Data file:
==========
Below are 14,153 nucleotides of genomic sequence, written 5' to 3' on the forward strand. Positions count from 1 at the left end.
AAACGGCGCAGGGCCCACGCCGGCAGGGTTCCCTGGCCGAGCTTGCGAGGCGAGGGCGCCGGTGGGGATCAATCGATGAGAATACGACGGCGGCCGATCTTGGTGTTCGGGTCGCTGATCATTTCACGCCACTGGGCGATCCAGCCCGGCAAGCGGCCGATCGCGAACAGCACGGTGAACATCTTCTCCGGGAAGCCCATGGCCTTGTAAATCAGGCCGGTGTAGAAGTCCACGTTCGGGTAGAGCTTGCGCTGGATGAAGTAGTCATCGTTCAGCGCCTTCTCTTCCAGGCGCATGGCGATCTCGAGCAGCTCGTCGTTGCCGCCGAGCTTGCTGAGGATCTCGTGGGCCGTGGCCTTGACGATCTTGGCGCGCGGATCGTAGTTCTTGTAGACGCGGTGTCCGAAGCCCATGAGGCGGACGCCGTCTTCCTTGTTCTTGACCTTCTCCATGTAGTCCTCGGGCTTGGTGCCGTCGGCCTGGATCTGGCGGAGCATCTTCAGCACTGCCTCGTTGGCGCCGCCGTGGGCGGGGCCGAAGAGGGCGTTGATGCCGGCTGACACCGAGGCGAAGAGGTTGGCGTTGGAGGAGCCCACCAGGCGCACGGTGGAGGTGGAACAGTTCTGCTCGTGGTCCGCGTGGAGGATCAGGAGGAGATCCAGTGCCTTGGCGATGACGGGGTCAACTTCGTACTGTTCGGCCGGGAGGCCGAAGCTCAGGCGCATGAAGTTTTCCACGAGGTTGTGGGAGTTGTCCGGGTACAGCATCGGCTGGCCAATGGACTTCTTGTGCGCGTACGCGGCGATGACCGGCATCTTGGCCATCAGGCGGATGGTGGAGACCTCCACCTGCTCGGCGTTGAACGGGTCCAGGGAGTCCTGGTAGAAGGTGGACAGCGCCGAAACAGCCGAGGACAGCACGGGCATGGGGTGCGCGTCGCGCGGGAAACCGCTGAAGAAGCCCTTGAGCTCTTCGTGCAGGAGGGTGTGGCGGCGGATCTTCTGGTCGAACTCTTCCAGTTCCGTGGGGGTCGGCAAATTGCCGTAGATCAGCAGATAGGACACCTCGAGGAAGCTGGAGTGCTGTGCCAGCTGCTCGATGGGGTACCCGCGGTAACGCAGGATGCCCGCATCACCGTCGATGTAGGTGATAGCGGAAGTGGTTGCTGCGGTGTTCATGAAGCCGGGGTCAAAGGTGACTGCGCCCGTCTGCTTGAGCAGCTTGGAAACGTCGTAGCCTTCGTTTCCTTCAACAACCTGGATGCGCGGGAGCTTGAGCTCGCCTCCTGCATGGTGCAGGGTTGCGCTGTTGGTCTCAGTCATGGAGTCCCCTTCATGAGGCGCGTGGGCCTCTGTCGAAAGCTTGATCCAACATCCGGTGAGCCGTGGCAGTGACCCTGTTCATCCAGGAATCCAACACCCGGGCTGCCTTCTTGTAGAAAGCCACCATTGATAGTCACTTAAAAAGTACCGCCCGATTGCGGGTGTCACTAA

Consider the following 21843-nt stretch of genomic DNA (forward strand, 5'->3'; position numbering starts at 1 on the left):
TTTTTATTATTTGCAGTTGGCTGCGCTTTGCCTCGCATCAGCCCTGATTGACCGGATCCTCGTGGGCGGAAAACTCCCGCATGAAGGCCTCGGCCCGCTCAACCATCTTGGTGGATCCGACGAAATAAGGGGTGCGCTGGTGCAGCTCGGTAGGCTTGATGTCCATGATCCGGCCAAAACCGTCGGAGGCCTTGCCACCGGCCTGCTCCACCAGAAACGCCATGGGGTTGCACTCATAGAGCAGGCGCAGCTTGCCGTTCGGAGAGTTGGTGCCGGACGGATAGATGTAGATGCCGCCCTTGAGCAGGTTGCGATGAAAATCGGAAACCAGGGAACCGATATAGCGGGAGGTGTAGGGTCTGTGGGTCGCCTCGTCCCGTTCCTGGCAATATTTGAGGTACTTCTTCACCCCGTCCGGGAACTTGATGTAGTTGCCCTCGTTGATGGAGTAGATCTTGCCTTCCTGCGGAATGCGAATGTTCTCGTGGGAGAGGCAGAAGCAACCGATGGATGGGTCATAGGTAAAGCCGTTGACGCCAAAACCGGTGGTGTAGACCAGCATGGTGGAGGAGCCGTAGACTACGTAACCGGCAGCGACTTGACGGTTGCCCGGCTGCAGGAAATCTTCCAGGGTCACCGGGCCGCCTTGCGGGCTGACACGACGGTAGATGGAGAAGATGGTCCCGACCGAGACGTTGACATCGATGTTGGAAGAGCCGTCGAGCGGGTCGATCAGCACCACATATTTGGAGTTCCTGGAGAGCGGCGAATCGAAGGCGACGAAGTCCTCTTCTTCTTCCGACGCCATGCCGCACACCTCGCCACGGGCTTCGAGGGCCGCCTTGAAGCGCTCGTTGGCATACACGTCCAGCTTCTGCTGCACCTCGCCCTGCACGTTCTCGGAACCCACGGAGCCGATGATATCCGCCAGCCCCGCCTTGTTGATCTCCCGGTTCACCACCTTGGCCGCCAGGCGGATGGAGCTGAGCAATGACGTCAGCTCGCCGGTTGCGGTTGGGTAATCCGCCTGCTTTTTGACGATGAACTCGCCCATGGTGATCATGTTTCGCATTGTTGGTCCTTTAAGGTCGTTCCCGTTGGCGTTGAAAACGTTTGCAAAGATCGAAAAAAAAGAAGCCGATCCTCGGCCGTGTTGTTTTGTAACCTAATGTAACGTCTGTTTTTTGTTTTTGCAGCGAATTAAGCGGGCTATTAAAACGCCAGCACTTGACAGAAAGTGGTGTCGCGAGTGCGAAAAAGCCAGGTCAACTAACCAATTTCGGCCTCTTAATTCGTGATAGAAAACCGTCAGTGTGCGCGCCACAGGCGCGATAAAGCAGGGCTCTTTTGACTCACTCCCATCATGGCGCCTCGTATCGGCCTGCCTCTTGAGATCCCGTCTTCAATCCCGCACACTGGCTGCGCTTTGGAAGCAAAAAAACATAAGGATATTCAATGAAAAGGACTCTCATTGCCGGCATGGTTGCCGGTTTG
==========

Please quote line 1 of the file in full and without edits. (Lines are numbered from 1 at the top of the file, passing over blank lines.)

Below are 14,153 nucleotides of genomic sequence, written 5' to 3' on the forward strand. Positions count from 1 at the left end.